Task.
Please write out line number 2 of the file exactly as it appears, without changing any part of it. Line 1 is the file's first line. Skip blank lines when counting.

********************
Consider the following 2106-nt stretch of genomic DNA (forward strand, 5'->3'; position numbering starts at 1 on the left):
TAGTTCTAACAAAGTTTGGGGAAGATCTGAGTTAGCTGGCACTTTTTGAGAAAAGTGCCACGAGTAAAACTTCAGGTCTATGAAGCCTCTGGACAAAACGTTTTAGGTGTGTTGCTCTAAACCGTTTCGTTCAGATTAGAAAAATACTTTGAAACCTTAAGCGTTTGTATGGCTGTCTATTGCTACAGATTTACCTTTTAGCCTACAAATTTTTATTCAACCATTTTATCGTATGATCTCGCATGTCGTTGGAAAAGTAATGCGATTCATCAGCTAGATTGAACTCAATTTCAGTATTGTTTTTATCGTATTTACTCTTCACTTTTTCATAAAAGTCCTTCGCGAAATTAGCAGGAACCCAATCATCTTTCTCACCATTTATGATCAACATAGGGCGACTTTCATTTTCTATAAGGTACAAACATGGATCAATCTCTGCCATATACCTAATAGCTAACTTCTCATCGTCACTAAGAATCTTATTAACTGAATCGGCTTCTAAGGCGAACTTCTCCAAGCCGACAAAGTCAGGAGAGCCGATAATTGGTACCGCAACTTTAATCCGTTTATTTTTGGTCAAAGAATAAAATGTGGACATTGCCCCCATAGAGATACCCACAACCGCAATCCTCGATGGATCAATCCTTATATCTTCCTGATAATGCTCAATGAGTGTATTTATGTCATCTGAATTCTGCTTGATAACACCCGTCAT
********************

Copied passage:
TAGTTCTAACAAAGTTTGGGGAAGATCTGAGTTAGCTGGCACTTTTTGAGAAAAGTGCCACGAGTAAAACTTCAGGTCTATGAAGCCTCTGGACAAAACGTTTTAGGTGTGTTGCTCTAAACCGTTTCGTTCAGATTAGAAAAATACTTTGAAACCTTAAGCGTTTGTATGGCTGTCTATTGCTACAGATTTACCTTTTAGCCTACAAATTTTTATTCAACCATTTTATCGTATGATCTCGCATGTCGTTGGAAAAGTAATGCGATTCATCAGCTAGATTGAACTCAATTTCAGTATTGTTTTTATCGTATTTACTCTTCACTTTTTCATAAAAGTCCTTCGCGAAATTAGCAGGAACCCAATCATCTTTCTCACCATTTATGATCAACATAGGGCGACTTTCATTTTCTATAAGGTACAAACATGGATCAATCTCTGCCATATACCTAATAGCTAACTTCTCATCGTCACTAAGAATCTTATTAACTGAATCGGCTTCTAAGGCGAACTTCTCCAAGCCGACAAAGTCAGGAGAGCCGATAATTGGTACCGCAACTTTAATCCGTTTATTTTTGGTCAAAGAATAAAATGTGGACATTGCCCCCATAGAGATACCCACAACCGCAATCCTCGATGGATCAATCCTTATATCTTCCTGATAATGCTCAATGAGTGTATTTATGTCATCTGAATTCTGCTTGATAACACCCGTCAT